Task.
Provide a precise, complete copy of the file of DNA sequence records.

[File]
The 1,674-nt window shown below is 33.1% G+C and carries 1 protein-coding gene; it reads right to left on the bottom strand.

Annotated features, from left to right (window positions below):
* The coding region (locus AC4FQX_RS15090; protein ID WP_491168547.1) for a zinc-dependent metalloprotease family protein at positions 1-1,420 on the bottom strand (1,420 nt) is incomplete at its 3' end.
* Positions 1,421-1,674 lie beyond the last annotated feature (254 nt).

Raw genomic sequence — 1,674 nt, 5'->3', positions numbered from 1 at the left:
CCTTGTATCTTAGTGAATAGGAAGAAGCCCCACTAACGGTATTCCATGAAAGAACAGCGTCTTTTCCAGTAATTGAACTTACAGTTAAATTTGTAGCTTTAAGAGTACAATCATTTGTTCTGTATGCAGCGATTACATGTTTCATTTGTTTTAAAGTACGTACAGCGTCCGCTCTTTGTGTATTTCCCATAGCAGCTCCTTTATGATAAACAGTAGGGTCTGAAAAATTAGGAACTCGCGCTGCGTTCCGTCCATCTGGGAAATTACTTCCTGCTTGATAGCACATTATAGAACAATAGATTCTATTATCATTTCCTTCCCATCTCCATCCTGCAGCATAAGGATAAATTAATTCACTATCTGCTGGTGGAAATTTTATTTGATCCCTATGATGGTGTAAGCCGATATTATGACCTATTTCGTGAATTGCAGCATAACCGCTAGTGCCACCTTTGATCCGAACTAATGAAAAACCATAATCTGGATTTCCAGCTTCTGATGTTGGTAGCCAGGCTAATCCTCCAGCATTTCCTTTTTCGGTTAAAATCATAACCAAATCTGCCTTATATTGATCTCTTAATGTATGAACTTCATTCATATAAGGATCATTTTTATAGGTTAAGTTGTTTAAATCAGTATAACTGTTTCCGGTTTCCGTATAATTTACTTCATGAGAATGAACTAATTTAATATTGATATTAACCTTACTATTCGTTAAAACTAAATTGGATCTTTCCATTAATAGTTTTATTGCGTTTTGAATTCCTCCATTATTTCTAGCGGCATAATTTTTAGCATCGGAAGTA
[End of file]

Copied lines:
The 1,674-nt window shown below is 33.1% G+C and carries 1 protein-coding gene; it reads right to left on the bottom strand.

Annotated features, from left to right (window positions below):
* The coding region (locus AC4FQX_RS15090; protein ID WP_491168547.1) for a zinc-dependent metalloprotease family protein at positions 1-1,420 on the bottom strand (1,420 nt) is incomplete at its 3' end.
* Positions 1,421-1,674 lie beyond the last annotated feature (254 nt).

Raw genomic sequence — 1,674 nt, 5'->3', positions numbered from 1 at the left:
CCTTGTATCTTAGTGAATAGGAAGAAGCCCCACTAACGGTATTCCATGAAAGAACAGCGTCTTTTCCAGTAATTGAACTTACAGTTAAATTTGTAGCTTTAAGAGTACAATCATTTGTTCTGTATGCAGCGATTACATGTTTCATTTGTTTTAAAGTACGTACAGCGTCCGCTCTTTGTGTATTTCCCATAGCAGCTCCTTTATGATAAACAGTAGGGTCTGAAAAATTAGGAACTCGCGCTGCGTTCCGTCCATCTGGGAAATTACTTCCTGCTTGATAGCACATTATAGAACAATAGATTCTATTATCATTTCCTTCCCATCTCCATCCTGCAGCATAAGGATAAATTAATTCACTATCTGCTGGTGGAAATTTTATTTGATCCCTATGATGGTGTAAGCCGATATTATGACCTATTTCGTGAATTGCAGCATAACCGCTAGTGCCACCTTTGATCCGAACTAATGAAAAACCATAATCTGGATTTCCAGCTTCTGATGTTGGTAGCCAGGCTAATCCTCCAGCATTTCCTTTTTCGGTTAAAATCATAACCAAATCTGCCTTATATTGATCTCTTAATGTATGAACTTCATTCATATAAGGATCATTTTTATAGGTTAAGTTGTTTAAATCAGTATAACTGTTTCCGGTTTCCGTATAATTTACTTCATGAGAATGAACTAATTTAATATTGATATTAACCTTACTATTCGTTAAAACTAAATTGGATCTTTCCATTAATAGTTTTATTGCGTTTTGAATTCCTCCATTATTTCTAGCGGCATAATTTTTAGCATCGGAAGTA